BTW - Korea has a bid in for the winter olmpics (Pyongchang) and that entire area is not English-ready. They have new roads, gorgeous hotels, and wonderful ski places, but I found that they need to catch up a bit. Most "Western-targeted" hotels still do not have staff who speak other languages well. It was very interesting...

on 2010-05-02 08:02 pm (UTC)
ext_51796: (travel_vacation)
Posted by [identity profile]
How cool! Looking forward to seeing more of your pics! The only things I know about Korea are through watching K-drama sometimes. It does look pretty there.

on 2010-05-08 03:46 pm (UTC)
Posted by [identity profile]
yeah - I have to admit that I had really no concept of modern Korea ecxept through TV, so you're not far off at all! I heard that a lot of foreign tourism is now driven by the videos, so Korea does its best attempt to capitalize on that and you'll hear guides often mention spots that are featured on dramas or take you to those spots.

on 2010-05-02 08:43 pm (UTC)
Posted by [identity profile]
I'm really jealous! Korea is so beautiful~ I'm actually hoping that I can save up to study abroad at Yonsei next summer.

I have to say I agree with you though. Not a lot of people really know what Korea has to offer. Actually, I didn't even know a whole lot about Korean culture at all (outside of pop culture) before going to college and joining my poongmul-pae. People are missing out D:

on 2010-05-08 03:48 pm (UTC)
Posted by [identity profile]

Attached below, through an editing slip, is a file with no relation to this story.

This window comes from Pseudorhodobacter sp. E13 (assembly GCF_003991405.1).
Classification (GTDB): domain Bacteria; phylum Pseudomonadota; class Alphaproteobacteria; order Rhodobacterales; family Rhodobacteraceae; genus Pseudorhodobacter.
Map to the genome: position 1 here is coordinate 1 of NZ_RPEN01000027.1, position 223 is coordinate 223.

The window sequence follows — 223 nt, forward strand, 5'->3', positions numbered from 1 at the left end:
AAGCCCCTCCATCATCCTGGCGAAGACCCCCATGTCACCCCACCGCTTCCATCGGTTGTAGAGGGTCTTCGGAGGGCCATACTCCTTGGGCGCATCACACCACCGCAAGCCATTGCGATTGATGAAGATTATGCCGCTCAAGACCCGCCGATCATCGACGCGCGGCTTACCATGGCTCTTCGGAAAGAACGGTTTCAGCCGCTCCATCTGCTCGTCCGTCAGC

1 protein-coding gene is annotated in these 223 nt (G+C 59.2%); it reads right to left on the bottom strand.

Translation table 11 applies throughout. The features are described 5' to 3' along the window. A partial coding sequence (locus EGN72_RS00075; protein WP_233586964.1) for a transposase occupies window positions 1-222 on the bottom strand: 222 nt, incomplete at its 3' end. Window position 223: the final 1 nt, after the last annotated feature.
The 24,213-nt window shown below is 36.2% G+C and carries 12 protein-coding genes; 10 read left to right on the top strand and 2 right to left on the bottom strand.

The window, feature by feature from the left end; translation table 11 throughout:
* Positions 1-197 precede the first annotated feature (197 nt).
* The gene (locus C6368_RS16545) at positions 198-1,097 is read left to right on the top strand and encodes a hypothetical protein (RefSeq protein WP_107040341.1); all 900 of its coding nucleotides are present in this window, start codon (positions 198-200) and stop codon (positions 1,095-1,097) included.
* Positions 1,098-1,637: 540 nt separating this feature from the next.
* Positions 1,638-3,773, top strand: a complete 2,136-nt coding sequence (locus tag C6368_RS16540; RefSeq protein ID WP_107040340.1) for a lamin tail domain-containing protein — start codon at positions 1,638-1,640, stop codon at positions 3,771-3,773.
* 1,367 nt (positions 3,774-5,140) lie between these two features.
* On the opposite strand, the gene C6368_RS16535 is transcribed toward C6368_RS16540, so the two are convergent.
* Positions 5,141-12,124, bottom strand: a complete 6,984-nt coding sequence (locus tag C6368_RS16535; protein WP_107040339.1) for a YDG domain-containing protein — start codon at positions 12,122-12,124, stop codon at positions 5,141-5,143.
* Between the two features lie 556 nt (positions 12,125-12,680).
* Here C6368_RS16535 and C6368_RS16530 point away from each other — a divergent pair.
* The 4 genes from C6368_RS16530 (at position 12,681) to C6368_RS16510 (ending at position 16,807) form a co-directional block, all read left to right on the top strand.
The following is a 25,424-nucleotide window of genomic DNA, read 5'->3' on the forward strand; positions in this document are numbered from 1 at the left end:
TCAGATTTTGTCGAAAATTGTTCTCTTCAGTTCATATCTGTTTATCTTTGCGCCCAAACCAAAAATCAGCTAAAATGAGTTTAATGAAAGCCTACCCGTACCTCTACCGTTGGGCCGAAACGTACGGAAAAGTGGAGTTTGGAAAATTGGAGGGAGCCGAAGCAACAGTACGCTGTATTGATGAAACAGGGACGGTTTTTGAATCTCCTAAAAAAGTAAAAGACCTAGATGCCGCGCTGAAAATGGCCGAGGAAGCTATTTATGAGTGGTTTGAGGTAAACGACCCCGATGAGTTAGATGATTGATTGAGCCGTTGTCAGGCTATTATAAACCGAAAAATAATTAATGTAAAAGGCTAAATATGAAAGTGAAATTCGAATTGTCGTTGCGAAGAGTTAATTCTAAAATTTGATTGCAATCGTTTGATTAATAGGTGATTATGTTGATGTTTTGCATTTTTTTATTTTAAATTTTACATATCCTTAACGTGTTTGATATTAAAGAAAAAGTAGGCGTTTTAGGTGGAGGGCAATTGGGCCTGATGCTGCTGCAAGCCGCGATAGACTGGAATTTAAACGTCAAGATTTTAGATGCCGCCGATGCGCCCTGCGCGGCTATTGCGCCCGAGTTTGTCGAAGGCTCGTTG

Wow - that would be very cool to study abroad. Are you eligible for any of the scholarship programs? I've heard/seen of many students coming from other countries on scholarship, but the U.S. may not be one of those partners due to there being so many folks in the U.S. from Korea...

I really like modern Korea, but the culture was a bit weird. There are some things that kind of shocked me (not evident from dramas and pop culture) that I might write up although I have a feeling it might be perceived as somewhat negative.

on 2010-05-04 09:14 am (UTC)
Posted by [identity profile]
great to hear from you again :D

glad you've been out enjoying the world. and sharing it with us! thanks for the fantastic pictures!! :)

re: trip to Korea: gah. more things to starve myself for ;)

on 2010-05-08 03:51 pm (UTC)
Posted by [identity profile]
She lives! Korea is great, but you also probably should try to cram in other things too. It'll be there still if you decide to go elsewhere first ;)

Looks like you had a lot of stuff going on (catching up on LJ still now that I'm really back home for a while)... how are you doing?

on 2010-05-05 02:08 am (UTC)
Posted by [identity profile]
I was hoping you hadn't forgot about LJ! I missed your insightful and reflective blogs. :)

It sounds absolutely beautiful; I can identify with the feeling you have because it is the same way I feel about Germany. :)

on 2010-05-08 03:50 pm (UTC)
Posted by [identity profile]
I plan to update some more I hope. I just have had such a busy time the past few months and really when I feel kind of stressed or bored, I don't write much due to the lack of inspiration. I'm hoping to try to adjust my schedule to do more traveling and getting "out" more...

So you are from Germany initially? I would love to see/hear more about it. My auntie lived there for a few years to study music. They loved it!